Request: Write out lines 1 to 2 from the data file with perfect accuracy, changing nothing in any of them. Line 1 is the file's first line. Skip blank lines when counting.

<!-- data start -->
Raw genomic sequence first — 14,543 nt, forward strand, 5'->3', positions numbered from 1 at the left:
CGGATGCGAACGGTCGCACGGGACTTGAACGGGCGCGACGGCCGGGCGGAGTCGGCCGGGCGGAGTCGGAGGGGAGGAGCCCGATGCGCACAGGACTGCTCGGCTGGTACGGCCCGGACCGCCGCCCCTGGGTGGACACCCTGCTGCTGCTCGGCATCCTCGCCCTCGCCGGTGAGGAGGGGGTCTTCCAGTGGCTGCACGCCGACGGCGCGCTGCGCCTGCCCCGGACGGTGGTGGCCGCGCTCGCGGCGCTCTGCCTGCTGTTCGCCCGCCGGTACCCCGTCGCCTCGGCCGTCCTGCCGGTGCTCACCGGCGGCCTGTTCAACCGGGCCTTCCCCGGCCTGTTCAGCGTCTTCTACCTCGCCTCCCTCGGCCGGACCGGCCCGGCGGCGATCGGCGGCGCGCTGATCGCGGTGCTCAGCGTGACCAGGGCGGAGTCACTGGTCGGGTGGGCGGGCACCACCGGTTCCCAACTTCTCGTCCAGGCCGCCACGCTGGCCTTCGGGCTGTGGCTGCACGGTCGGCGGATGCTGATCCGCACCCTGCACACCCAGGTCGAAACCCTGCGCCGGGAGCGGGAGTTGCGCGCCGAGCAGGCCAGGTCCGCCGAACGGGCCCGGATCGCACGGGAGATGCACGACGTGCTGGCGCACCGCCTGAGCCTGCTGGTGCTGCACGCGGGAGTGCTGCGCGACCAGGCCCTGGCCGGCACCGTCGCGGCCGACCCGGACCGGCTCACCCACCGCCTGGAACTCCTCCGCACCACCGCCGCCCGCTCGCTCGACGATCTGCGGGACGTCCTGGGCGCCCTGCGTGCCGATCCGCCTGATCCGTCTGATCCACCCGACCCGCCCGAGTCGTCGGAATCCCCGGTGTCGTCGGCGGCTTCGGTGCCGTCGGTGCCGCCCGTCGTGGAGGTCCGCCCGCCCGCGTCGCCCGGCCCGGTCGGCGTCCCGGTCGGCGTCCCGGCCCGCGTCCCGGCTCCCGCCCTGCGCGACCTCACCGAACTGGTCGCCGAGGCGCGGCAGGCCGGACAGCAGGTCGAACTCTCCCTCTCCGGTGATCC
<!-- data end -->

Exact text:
Raw genomic sequence first — 14,543 nt, forward strand, 5'->3', positions numbered from 1 at the left:
CGGATGCGAACGGTCGCACGGGACTTGAACGGGCGCGACGGCCGGGCGGAGTCGGCCGGGCGGAGTCGGAGGGGAGGAGCCCGATGCGCACAGGACTGCTCGGCTGGTACGGCCCGGACCGCCGCCCCTGGGTGGACACCCTGCTGCTGCTCGGCATCCTCGCCCTCGCCGGTGAGGAGGGGGTCTTCCAGTGGCTGCACGCCGACGGCGCGCTGCGCCTGCCCCGGACGGTGGTGGCCGCGCTCGCGGCGCTCTGCCTGCTGTTCGCCCGCCGGTACCCCGTCGCCTCGGCCGTCCTGCCGGTGCTCACCGGCGGCCTGTTCAACCGGGCCTTCCCCGGCCTGTTCAGCGTCTTCTACCTCGCCTCCCTCGGCCGGACCGGCCCGGCGGCGATCGGCGGCGCGCTGATCGCGGTGCTCAGCGTGACCAGGGCGGAGTCACTGGTCGGGTGGGCGGGCACCACCGGTTCCCAACTTCTCGTCCAGGCCGCCACGCTGGCCTTCGGGCTGTGGCTGCACGGTCGGCGGATGCTGATCCGCACCCTGCACACCCAGGTCGAAACCCTGCGCCGGGAGCGGGAGTTGCGCGCCGAGCAGGCCAGGTCCGCCGAACGGGCCCGGATCGCACGGGAGATGCACGACGTGCTGGCGCACCGCCTGAGCCTGCTGGTGCTGCACGCGGGAGTGCTGCGCGACCAGGCCCTGGCCGGCACCGTCGCGGCCGACCCGGACCGGCTCACCCACCGCCTGGAACTCCTCCGCACCACCGCCGCCCGCTCGCTCGACGATCTGCGGGACGTCCTGGGCGCCCTGCGTGCCGATCCGCCTGATCCGTCTGATCCACCCGACCCGCCCGAGTCGTCGGAATCCCCGGTGTCGTCGGCGGCTTCGGTGCCGTCGGTGCCGCCCGTCGTGGAGGTCCGCCCGCCCGCGTCGCCCGGCCCGGTCGGCGTCCCGGTCGGCGTCCCGGCCCGCGTCCCGGCTCCCGCCCTGCGCGACCTCACCGAACTGGTCGCCGAGGCGCGGCAGGCCGGACAGCAGGTCGAACTCTCCCTCTCCGGTGATCC